Her patient was not provided any information on the person who it was thought could have COVID-19, so she couldn’t even guess if she had been around that person or not, Mbacke said.
Mahoney and Mbacke said they can’t buy the masks they need and normally use, the N95, right now.
An N95 respirator is somewhat oval, covering over the nose and mouth, with a metal band above the nose that can be squeezed tighter over the nose shape. This device fits tightly around the face and filters out at least 95% of airborne particles both large and small, according to the CDC.
A surgical mask is more rectangular, folded accordion-style. It is loose-fitting, without a seal, and leakage occurs around the edges when the user inhales.
“If I had open access to N95 masks, I would have them for my employees and myself,” Mbacke said. “You can’t find them. In the hospital, only if someone is under investigation [for COVID-19] would they provide N95 masks.”
Instead, she wears a surgical mask, while delivering babies and during all encounters, she said. She only goes without a mask now in the car or at home with her family.
She said she had recommended to Sovah Health that the hospital open a separate testing site to offer separation and protections for patients who must see doctors or are hospitalized for other reasons.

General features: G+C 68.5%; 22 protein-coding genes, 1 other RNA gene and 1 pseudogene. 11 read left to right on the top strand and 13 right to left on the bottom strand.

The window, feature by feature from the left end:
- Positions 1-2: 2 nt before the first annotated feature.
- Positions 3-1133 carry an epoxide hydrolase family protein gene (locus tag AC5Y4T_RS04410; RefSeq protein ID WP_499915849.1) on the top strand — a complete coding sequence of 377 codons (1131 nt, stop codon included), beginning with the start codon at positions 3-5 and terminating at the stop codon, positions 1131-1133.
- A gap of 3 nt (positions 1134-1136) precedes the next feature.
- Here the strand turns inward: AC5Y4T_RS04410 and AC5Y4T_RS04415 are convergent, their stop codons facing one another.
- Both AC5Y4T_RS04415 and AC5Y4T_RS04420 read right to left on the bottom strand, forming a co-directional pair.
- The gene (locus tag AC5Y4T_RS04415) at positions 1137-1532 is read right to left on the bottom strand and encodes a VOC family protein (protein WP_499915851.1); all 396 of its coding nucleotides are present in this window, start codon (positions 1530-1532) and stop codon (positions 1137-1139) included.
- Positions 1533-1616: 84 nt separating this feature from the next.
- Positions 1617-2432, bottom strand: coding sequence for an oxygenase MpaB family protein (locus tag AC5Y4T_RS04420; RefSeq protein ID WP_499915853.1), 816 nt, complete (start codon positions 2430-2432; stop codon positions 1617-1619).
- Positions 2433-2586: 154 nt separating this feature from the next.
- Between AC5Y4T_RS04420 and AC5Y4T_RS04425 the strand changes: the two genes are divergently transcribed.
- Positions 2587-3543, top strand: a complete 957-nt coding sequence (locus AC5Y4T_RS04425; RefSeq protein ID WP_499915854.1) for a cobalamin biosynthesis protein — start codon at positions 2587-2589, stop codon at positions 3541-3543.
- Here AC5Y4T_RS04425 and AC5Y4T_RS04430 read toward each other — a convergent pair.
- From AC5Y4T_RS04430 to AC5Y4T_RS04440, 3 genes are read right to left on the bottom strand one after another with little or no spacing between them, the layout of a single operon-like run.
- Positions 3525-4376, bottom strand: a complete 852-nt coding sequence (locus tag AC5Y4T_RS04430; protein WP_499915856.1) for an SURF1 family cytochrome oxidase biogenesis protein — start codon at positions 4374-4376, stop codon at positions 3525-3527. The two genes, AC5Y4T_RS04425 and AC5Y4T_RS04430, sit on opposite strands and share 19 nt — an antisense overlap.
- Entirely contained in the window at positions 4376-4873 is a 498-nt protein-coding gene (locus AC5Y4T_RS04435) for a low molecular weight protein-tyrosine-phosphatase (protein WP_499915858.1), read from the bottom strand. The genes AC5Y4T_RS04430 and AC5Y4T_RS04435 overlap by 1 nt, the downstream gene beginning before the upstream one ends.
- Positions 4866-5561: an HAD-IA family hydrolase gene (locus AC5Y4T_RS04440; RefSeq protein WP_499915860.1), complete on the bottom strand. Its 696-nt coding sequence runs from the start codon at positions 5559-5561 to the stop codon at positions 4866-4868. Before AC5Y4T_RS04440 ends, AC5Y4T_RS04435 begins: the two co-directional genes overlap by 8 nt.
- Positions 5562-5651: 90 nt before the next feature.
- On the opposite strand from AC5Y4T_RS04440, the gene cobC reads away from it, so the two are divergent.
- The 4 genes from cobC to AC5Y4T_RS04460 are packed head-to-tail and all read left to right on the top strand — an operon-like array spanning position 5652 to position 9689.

“That’s the way China and other places have controlled it, by having the COVID-19 people separate from the regular people,” she said.
She said the government 10 years ago handled the H1N1 concerns much more efficiently than it is handling the COVID-19 crisis now: “[President Barack] Obama and the government sent out packs of tests. My office got 20 or 30 packs. It was free, so I tested for free – but that was a different system,” she said.
‘At greatest risk’
Paula Plaster Wood is a nurse practitioner who works in urgent care. “There are very limited supplies of the correct N95 masks that WHO [World Health Organizations] recommends, and the CDC has loosened their guidelines to recommend basic surgical masks because of our national shortage,” she wrote in a text message.
“Deaths of health care workers in other states have shown that this IS NOT effective at preventing the virus.”